Portraits of Grace: Hee-Jung (1 of 2)

Portraits of Grace is a snapshot into the lives of the people at King's Cross Church. As "kingdom minded, kingdom people," we recognize God's work in every detail of our lives. We invite you to meet the people of our church.

“If I lose, if I lose, let me lose.” Gillian Welch

When I am angry, it feels like nothing really matters but my feeling at the very moment. It feels like my whole being is swept up into one big black hole of anger. Even if I have to lose, I will lose. I want to lose. I am willing to lose. If I lose, let me lose. That’s how I feel when I get angry and how I lose my battles with anger. One of the terrible effects of this sin is I become numb to the people and circumstances around me, insensitive, inconsiderate, incapable of thinking of the feelings of others. I give in to the rushing eruption of this monstrous emotion. In the midst of that moment, losing control of myself doesn’t matter because that’s what I want: I want to sin. When the moment of anger passes, I realize how sinfully I reacted to the situation. I regret. I make my apologies and ask for forgiveness. But somehow it’s too late. The explosion has occurred, the damage is done.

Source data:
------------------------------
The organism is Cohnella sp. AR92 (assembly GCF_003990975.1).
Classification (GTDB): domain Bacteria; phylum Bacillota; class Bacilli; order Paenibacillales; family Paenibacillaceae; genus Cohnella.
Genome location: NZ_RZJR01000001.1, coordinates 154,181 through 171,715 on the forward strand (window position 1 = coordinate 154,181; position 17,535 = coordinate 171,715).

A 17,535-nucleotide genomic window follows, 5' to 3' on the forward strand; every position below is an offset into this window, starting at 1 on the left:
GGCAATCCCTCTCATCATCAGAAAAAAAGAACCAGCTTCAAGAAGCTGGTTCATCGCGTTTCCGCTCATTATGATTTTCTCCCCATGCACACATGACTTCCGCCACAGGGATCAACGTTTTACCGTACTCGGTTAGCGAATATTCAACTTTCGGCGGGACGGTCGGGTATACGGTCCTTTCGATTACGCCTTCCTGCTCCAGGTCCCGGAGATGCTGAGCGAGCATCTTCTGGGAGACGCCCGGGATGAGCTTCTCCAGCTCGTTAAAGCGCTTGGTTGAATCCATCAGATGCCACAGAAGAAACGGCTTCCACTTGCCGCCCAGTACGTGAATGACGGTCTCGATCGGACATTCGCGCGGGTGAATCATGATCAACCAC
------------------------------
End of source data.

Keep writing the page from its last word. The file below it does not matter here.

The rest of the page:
I didn’t realize my anger problem until I married (I have been married for 5 years). During the first year of our marriage, we had to go through a great deal of personality clash. It was tough. Many times, in frustration, I reacted in anger to the challenges we faced, which was having a great and negative impact on our relationship. My anger kept me from having constructive communication with Ben. Thus, our relationship was not growing in depth. I remember Ben called me out one day and told me that I have to seriously reflect on this issue and make changes. At first, I quietly dismissed his advice in my heart because I believed my anger was legitimate. My reasons were not nonsense. My anger was reasonable and even righteous. I was utterly blinded by sin.

Ben’s reminders helped me think about the underlying problems and see the pattern of my sinfulness: how much I enjoy being in control, sought this control through anger, and how much I didn’t want to give it up to God, because having control felt really good. I repeatedly gave in to this false sense of euphoria and power, which was enslaving me. Seeing my sin, even dimly, was only the start, of course, the pattern of sin continued and I struggled and felt defeated by it. One day, my three-year-old son, Eugene, asked me when I was raising my voice in an angry tone, “Are you a good mommy or a bad mommy?” I couldn’t answer. I needed to fight this sin and fight hard. But how?

Written by Ester Linton on Tuesday March 7, 2017

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